ScriptRunner JQL functions are two things:

New to Scripted JQL Functions? Check out our JQL Functions Tutorial.

Included Functions

There are a large number of included functions, documented below.

Some functions require reindexing

You will need to reindex before you can use the following functions:

  • hasComments

  • lastComment

  • hasAttachments

  • fileAttached

  • workLogged (if prior to JIRA 6.4)

  • linkedIssuesOfRemote

A background reindex will be fine.

Function name clashes with other Plugins

Some other plugins may provide functions with the same name as those provided by ScriptRunner, eg hasAttachments. For functions like these, no other name would make a great deal of sense, so this is not surprising.

The rules for when that happens are explained in JRA-24219, i.e, the plugin key that is first alphabetically will "win". As the other plugin is generally "JQL Tricks", whose key is before ScriptRunner’s, functions from that plugin are normally registered over ScriptRunner’s.

If you want to use both plugins, go to "Manage Plugins", then expand the modules for either plugin, and selectively enable or disable the JQL function modules for those functions. For example, in ScriptRunner, the module providing hasAttachment is displayed as:

jql disable module


All the functions have been tested on real-world instances with greater than five hundred thousand issues, and most execute in well under one second. Where that is not the case, the performance characteristics are documented.

Some functions take a subquery as a first parameter to narrow down the number of issues that will be checked. You should enter terms here to restrict the number of issues the function will operate on. The performance of a query will be proportional to the number of issues that are returned by the subquery. Some functions filter these further to issues that have the relevant field(s) non-empty.

Taking an example, if you are only interested in issues that have ABC<four digit number> in the description, that are assigned to me, the first of these two will be faster:

issueFunction in issueFieldMatch("assignee = currentUser()", "description", "ABC\\d{4}")
assignee = currentUser() and issueFunction in issueFieldMatch("", "description", "ABC\\d{4}")

Using a project clause outside the query parameter will behave the same as if you had used it within the parameter (new in 4.3.5). So the following two queries will have the same performance:

issueFunction in parentsOf("project = FOO")
project = FOO and issueFunction in parentsOf("")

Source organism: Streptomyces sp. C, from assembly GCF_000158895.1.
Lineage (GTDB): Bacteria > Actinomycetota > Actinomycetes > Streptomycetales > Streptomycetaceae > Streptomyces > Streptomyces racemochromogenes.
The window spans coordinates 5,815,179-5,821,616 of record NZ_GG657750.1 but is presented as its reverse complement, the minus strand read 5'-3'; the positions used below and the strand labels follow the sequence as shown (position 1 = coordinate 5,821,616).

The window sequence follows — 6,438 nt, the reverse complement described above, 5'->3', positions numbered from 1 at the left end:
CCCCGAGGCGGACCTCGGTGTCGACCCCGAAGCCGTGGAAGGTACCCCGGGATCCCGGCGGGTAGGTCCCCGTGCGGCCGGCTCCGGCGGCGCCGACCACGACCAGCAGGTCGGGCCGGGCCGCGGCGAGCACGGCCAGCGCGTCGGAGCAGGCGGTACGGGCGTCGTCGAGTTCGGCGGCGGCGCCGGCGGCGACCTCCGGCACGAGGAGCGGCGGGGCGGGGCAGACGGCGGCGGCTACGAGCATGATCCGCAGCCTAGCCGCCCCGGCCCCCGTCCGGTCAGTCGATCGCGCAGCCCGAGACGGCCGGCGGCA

Slow Log

Any ScriptRunner provided function that takes greater than one second will log to atlassian-jira-slow-queries.log. Note that we log when a particular clause is slow, not for the entire query, which we do not have access to.

In this case you will see something like the following in the slow query log:

2016-07-14 15:26:23,208 http-bio-8080-exec-3 INFO admin 926x1041x2 yi0om0 /rest/issueNav/1/issueTable [] ScriptRunner JQL function 'slowFunction' with clause '{issueFunction in slowFunction()}' took '2390' ms to run.

Query Timeouts

When any query that takes longer than one minute is run in the issue navigator by pressing the Run button, no results are displayed, and there is no indication that it timed out. However, if you do a full page refresh, it will wait as long as it takes (notwithstanding your reverse proxy may time out). This is a JIRA behaviour, not ScriptRunner.

By default we will time out any ScriptRunner function that takes more than one minute. This is to avoid the case where long-running queries continue to run in the background, even after the browser has timed out. If this happens it will be logged in the slow query log, with a warning that the function was killed.

To retain the old behaviour, set system property sr.jql.timeout=0. (See how).

To customise the timeout, set sr.jql.timeout to the number of milliseconds after which it should timeout, eg for two minutes set -Dsr.jql.timeout=120000.

Note that it may not time out immediately after the configured value, but it should happpen shortly thereafter.

Query Profiler

For administrators only, there is a facility to profile JQL to find poorly-performing queries. This simply surfaces information that is otherwise buried in log files, and somewhat simplifies it.

profile button

Clicking the Profile button may produce something like this.

jql profile

We can see that the largest component in the time taken was the linkedIssuesOf clause. Time taken for this function is approximately proportional to the number of issues selected by the first argument. Did we really need to find linked issues of every issue that has subtasks? Perhaps we could narrow down that subquery further…​ let’s say we are only interested in the linked issues of issues in the SALES project with subtasks.

Modifying the query shows that we speeded things up from 3.2 seconds to less than 0.1 second:

jql profile 2
Operations that took close to zero time are filtered out, to make it more readable. This, and other optimisations, explains why you may not get the same results if you re-run the profiler for the same query.

The other tabs provide technical information that you may or may not find useful.



hasComments([number of comments])

In the simplest form, finds issues with comments:

issueFunction in hasComments()
What is issueFunction?
Do use issueFunction in and not issue in. It is done this way for performance reasons. issueFunction is just a custom field that will be added by the plugin. If the name doesn’t make sense in your language it’s safe to rename it, although for consistency with the documentation it’s probably best to leave it as is.

Alternatively you can find issues with an exact number, or greater or fewer comments than specified. Eg exactly 3 comments:

issueFunction in hasComments(3)

More than 5 comments:

issueFunction in hasComments('+5')

Less than 3 comments:

issueFunction in hasComments('-3')


commented(comment query)

commented is for searching for issues by attributes of their comments. Example, to find issues that have been commented on recently: